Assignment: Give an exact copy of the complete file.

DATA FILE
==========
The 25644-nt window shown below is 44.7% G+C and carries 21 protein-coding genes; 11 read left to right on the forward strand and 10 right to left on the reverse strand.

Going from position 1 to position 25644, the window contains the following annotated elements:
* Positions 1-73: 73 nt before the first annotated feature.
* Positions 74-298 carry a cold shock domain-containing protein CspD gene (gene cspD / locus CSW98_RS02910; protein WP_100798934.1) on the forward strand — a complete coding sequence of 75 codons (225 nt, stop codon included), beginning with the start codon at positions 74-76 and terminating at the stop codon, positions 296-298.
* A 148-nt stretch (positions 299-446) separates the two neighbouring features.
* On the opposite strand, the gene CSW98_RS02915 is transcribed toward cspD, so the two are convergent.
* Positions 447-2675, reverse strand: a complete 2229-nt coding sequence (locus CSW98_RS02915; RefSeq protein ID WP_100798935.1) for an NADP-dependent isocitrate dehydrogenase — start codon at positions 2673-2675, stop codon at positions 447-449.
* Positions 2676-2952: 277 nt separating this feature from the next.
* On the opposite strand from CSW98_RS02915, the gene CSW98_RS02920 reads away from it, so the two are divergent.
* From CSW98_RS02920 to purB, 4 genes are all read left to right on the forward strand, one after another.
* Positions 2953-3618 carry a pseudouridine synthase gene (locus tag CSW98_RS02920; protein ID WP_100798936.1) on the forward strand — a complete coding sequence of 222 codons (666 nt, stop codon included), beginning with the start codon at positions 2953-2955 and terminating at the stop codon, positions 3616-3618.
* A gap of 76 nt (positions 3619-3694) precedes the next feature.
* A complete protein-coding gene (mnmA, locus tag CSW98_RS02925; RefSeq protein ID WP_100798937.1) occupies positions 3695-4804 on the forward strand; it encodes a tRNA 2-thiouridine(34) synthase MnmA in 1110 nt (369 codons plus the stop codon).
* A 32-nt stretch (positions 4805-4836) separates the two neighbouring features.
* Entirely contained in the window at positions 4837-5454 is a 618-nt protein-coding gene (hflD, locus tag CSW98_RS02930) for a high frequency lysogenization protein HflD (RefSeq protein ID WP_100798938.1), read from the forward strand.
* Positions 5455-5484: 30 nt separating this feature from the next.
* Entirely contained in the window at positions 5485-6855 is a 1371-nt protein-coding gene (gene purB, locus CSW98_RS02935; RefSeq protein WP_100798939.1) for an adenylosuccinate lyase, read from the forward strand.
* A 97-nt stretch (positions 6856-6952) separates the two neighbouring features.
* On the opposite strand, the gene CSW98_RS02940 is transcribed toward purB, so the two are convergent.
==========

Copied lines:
The 25644-nt window shown below is 44.7% G+C and carries 21 protein-coding genes; 11 read left to right on the forward strand and 10 right to left on the reverse strand.

Going from position 1 to position 25644, the window contains the following annotated elements:
* Positions 1-73: 73 nt before the first annotated feature.
* Positions 74-298 carry a cold shock domain-containing protein CspD gene (gene cspD / locus CSW98_RS02910; protein WP_100798934.1) on the forward strand — a complete coding sequence of 75 codons (225 nt, stop codon included), beginning with the start codon at positions 74-76 and terminating at the stop codon, positions 296-298.
* A 148-nt stretch (positions 299-446) separates the two neighbouring features.
* On the opposite strand, the gene CSW98_RS02915 is transcribed toward cspD, so the two are convergent.
* Positions 447-2675, reverse strand: a complete 2229-nt coding sequence (locus CSW98_RS02915; RefSeq protein ID WP_100798935.1) for an NADP-dependent isocitrate dehydrogenase — start codon at positions 2673-2675, stop codon at positions 447-449.
* Positions 2676-2952: 277 nt separating this feature from the next.
* On the opposite strand from CSW98_RS02915, the gene CSW98_RS02920 reads away from it, so the two are divergent.
* From CSW98_RS02920 to purB, 4 genes are all read left to right on the forward strand, one after another.
* Positions 2953-3618 carry a pseudouridine synthase gene (locus tag CSW98_RS02920; protein ID WP_100798936.1) on the forward strand — a complete coding sequence of 222 codons (666 nt, stop codon included), beginning with the start codon at positions 2953-2955 and terminating at the stop codon, positions 3616-3618.
* A gap of 76 nt (positions 3619-3694) precedes the next feature.
* A complete protein-coding gene (mnmA, locus tag CSW98_RS02925; RefSeq protein ID WP_100798937.1) occupies positions 3695-4804 on the forward strand; it encodes a tRNA 2-thiouridine(34) synthase MnmA in 1110 nt (369 codons plus the stop codon).
* A 32-nt stretch (positions 4805-4836) separates the two neighbouring features.
* Entirely contained in the window at positions 4837-5454 is a 618-nt protein-coding gene (hflD, locus tag CSW98_RS02930) for a high frequency lysogenization protein HflD (RefSeq protein ID WP_100798938.1), read from the forward strand.
* Positions 5455-5484: 30 nt separating this feature from the next.
* Entirely contained in the window at positions 5485-6855 is a 1371-nt protein-coding gene (gene purB, locus CSW98_RS02935; RefSeq protein WP_100798939.1) for an adenylosuccinate lyase, read from the forward strand.
* A 97-nt stretch (positions 6856-6952) separates the two neighbouring features.
* On the opposite strand, the gene CSW98_RS02940 is transcribed toward purB, so the two are convergent.